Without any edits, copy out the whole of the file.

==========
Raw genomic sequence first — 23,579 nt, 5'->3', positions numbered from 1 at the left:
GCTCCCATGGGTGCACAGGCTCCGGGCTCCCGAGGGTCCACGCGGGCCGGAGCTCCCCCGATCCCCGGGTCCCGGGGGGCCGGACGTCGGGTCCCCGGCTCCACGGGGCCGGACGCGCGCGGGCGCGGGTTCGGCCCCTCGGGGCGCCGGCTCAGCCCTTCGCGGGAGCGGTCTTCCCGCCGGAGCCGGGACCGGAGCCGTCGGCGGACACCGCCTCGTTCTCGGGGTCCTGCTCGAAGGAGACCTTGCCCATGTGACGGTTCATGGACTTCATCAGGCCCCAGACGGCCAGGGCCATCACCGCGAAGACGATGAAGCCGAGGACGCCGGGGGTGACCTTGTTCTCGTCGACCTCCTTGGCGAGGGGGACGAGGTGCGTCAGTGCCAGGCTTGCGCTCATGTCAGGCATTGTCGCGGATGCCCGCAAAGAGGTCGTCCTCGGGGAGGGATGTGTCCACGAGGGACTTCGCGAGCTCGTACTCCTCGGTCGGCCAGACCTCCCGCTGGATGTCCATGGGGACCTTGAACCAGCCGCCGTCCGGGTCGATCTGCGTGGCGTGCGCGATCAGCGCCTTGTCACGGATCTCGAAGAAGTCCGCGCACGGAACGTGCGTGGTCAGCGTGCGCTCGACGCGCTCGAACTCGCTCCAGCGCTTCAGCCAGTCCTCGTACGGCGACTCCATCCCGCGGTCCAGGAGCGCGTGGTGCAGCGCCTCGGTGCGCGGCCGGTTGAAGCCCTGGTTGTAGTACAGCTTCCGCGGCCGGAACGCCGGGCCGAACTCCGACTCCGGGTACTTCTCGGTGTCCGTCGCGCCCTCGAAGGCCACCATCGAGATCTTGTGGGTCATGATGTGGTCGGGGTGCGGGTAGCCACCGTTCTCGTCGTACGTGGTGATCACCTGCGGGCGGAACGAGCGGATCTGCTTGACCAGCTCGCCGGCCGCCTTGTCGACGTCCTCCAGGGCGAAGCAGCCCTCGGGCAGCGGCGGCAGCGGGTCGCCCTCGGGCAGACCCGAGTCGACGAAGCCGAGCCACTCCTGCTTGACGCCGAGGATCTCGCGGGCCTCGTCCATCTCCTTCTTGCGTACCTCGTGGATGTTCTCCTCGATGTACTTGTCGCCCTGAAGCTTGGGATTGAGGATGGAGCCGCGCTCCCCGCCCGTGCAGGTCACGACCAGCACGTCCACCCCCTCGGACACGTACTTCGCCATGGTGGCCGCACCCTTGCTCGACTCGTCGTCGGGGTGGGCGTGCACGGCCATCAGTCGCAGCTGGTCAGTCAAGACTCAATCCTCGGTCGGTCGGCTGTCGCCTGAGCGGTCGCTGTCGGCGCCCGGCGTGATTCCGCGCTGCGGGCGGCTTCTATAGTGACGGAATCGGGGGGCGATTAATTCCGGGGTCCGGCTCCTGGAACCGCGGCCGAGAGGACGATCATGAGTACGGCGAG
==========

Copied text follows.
Raw genomic sequence first — 23,579 nt, 5'->3', positions numbered from 1 at the left:
GCTCCCATGGGTGCACAGGCTCCGGGCTCCCGAGGGTCCACGCGGGCCGGAGCTCCCCCGATCCCCGGGTCCCGGGGGGCCGGACGTCGGGTCCCCGGCTCCACGGGGCCGGACGCGCGCGGGCGCGGGTTCGGCCCCTCGGGGCGCCGGCTCAGCCCTTCGCGGGAGCGGTCTTCCCGCCGGAGCCGGGACCGGAGCCGTCGGCGGACACCGCCTCGTTCTCGGGGTCCTGCTCGAAGGAGACCTTGCCCATGTGACGGTTCATGGACTTCATCAGGCCCCAGACGGCCAGGGCCATCACCGCGAAGACGATGAAGCCGAGGACGCCGGGGGTGACCTTGTTCTCGTCGACCTCCTTGGCGAGGGGGACGAGGTGCGTCAGTGCCAGGCTTGCGCTCATGTCAGGCATTGTCGCGGATGCCCGCAAAGAGGTCGTCCTCGGGGAGGGATGTGTCCACGAGGGACTTCGCGAGCTCGTACTCCTCGGTCGGCCAGACCTCCCGCTGGATGTCCATGGGGACCTTGAACCAGCCGCCGTCCGGGTCGATCTGCGTGGCGTGCGCGATCAGCGCCTTGTCACGGATCTCGAAGAAGTCCGCGCACGGAACGTGCGTGGTCAGCGTGCGCTCGACGCGCTCGAACTCGCTCCAGCGCTTCAGCCAGTCCTCGTACGGCGACTCCATCCCGCGGTCCAGGAGCGCGTGGTGCAGCGCCTCGGTGCGCGGCCGGTTGAAGCCCTGGTTGTAGTACAGCTTCCGCGGCCGGAACGCCGGGCCGAACTCCGACTCCGGGTACTTCTCGGTGTCCGTCGCGCCCTCGAAGGCCACCATCGAGATCTTGTGGGTCATGATGTGGTCGGGGTGCGGGTAGCCACCGTTCTCGTCGTACGTGGTGATCACCTGCGGGCGGAACGAGCGGATCTGCTTGACCAGCTCGCCGGCCGCCTTGTCGACGTCCTCCAGGGCGAAGCAGCCCTCGGGCAGCGGCGGCAGCGGGTCGCCCTCGGGCAGACCCGAGTCGACGAAGCCGAGCCACTCCTGCTTGACGCCGAGGATCTCGCGGGCCTCGTCCATCTCCTTCTTGCGTACCTCGTGGATGTTCTCCTCGATGTACTTGTCGCCCTGAAGCTTGGGATTGAGGATGGAGCCGCGCTCCCCGCCCGTGCAGGTCACGACCAGCACGTCCACCCCCTCGGACACGTACTTCGCCATGGTGGCCGCACCCTTGCTCGACTCGTCGTCGGGGTGGGCGTGCACGGCCATCAGTCGCAGCTGGTCAGTCAAGACTCAATCCTCGGTCGGTCGGCTGTCGCCTGAGCGGTCGCTGTCGGCGCCCGGCGTGATTCCGCGCTGCGGGCGGCTTCTATAGTGACGGAATCGGGGGGCGATTAATTCCGGGGTCCGGCTCCTGGAACCGCGGCCGAGAGGACGATCATGAGTACGGCGAG